"...Dr. JM Thorp, in Episiotomy: Can its routine use be defended?, says, "There is little evidence to support routine use of episiotomy. This procedure may well increase the incidence of third- and fourth-degree lacerations. There are few data to support the premise that this procedure prevents pelvic relaxation."
The American College of Obstetricians and Gynecologists say that episiotomy "is not always necessary" and "should not be considered routine." However, estimates claim that the episiotomy rate in the United States is 65-95%, depending on the parity (number of babies previous born).
Episiotomies are said to provide the following benefits:
Speed up the birth
Protects against incontinence
Protects against pelvic floor relaxation
Heals easier than tears
These all appear to be valid reasons. The fact is, that medical research has not proven any of these benefits. In fact, in many of the cases, the opposite is actually true. Episiotomies can actually cause harm.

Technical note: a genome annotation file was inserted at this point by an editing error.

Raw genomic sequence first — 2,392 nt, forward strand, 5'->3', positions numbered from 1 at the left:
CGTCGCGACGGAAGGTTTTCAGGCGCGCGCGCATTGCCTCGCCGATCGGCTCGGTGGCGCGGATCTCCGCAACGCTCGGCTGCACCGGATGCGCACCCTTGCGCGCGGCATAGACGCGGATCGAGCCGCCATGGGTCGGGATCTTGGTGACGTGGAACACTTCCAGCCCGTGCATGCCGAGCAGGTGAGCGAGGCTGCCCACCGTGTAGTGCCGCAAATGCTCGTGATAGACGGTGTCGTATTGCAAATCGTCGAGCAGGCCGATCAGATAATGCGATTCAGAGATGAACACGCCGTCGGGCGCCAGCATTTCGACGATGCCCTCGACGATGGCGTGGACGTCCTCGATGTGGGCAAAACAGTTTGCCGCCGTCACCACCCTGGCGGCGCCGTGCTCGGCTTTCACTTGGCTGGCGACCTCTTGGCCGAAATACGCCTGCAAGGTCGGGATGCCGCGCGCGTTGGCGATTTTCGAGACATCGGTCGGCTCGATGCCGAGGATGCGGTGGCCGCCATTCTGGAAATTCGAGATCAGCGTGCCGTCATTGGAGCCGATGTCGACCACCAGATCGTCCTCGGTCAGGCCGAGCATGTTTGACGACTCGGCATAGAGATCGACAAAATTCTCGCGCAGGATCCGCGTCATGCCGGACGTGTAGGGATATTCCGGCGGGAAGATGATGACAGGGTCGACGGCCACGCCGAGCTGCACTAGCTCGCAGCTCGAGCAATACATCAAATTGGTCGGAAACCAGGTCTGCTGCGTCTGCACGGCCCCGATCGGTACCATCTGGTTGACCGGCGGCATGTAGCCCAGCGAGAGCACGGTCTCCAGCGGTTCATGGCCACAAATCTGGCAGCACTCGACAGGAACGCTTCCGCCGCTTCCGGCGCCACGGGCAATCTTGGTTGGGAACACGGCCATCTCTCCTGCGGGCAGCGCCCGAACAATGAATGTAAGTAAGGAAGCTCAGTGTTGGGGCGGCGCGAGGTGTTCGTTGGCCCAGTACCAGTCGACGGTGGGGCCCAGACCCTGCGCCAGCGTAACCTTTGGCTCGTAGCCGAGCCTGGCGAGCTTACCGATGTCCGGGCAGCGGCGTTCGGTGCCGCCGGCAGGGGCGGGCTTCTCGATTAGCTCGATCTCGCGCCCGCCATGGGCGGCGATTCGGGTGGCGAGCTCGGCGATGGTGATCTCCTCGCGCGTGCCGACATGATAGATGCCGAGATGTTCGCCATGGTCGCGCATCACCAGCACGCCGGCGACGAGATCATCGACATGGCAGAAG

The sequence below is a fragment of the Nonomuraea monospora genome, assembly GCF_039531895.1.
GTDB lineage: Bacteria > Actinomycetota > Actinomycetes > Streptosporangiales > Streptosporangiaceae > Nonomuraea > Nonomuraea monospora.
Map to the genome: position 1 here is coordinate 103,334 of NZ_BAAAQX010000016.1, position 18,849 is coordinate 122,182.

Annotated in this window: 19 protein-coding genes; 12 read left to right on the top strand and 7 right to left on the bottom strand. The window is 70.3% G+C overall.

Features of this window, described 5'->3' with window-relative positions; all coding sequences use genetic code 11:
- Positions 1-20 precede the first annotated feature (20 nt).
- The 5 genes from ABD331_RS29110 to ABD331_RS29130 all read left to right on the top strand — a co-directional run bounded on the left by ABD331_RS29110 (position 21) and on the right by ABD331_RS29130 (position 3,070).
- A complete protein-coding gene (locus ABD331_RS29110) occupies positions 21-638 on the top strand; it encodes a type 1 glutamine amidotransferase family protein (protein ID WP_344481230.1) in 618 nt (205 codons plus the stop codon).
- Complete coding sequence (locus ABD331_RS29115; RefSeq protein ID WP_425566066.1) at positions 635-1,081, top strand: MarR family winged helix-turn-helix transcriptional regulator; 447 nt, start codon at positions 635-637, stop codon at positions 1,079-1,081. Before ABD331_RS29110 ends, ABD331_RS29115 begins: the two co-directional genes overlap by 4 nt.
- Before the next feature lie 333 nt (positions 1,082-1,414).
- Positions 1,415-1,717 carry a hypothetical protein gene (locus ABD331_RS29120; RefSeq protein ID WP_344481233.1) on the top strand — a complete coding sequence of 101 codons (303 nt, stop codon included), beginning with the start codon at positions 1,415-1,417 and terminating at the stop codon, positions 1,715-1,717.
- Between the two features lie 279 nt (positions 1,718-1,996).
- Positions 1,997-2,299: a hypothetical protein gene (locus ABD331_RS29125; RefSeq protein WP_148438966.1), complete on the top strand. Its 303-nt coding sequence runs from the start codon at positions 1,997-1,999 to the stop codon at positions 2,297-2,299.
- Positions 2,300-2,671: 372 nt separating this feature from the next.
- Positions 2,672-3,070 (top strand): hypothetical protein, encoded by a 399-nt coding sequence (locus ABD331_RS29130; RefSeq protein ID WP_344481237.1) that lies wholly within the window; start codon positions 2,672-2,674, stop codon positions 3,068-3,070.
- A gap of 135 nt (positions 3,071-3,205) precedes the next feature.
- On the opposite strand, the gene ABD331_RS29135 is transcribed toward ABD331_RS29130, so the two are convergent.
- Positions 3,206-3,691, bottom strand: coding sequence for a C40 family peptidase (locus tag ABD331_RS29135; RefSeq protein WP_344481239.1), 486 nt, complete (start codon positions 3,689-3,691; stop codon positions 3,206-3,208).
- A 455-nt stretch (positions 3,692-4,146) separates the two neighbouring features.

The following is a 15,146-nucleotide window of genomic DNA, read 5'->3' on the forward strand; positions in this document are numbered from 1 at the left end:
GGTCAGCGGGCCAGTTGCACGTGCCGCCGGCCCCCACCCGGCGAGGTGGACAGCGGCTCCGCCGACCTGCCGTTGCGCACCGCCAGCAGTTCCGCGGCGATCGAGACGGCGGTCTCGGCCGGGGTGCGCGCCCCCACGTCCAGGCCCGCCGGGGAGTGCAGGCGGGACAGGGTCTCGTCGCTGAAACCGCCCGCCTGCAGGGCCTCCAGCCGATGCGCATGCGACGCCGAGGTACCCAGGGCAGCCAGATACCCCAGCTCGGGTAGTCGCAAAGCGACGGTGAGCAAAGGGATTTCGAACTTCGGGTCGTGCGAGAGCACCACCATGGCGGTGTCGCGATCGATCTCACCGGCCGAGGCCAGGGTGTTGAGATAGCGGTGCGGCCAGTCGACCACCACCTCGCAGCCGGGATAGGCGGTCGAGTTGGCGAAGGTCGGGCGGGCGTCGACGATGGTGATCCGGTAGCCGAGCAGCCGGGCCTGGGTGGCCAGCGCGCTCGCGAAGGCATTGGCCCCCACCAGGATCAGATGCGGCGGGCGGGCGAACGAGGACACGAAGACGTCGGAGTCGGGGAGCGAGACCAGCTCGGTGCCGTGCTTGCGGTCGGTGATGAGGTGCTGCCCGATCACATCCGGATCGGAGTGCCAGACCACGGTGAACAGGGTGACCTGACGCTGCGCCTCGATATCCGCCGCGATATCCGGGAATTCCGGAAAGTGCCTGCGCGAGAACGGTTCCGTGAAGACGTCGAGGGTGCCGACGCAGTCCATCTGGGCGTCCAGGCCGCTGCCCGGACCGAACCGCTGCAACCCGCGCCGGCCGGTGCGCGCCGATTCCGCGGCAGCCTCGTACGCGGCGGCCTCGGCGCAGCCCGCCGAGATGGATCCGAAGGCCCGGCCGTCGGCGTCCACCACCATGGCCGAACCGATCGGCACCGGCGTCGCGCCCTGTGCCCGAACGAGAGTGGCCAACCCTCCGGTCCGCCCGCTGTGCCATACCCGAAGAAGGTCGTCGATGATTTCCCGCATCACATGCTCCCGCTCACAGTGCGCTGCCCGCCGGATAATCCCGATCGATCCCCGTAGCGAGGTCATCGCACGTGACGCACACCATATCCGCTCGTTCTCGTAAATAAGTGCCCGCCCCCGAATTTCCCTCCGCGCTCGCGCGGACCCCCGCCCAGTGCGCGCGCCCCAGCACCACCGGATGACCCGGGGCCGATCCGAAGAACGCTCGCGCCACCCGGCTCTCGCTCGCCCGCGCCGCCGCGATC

The following have been reported as side effects of the episiotomy:
Increase in 3rd and 4th degree vaginal lacerations (euphemistically called extensions)
Longer healing times
Increased discomfort when intercourse is resumed
Midwife MH Bromberg says it best with, "Review of the literature on episiotomy indicates the likelihood that it is over used, with shaky justification at best. It seems reasonable to infer that a median episiotomy has no great advantage over a first- (into the skin) or second-degree (into the underlying muscle) laceration when there are no overriding fetal indications..."
Episiotomy - Is it really necessary?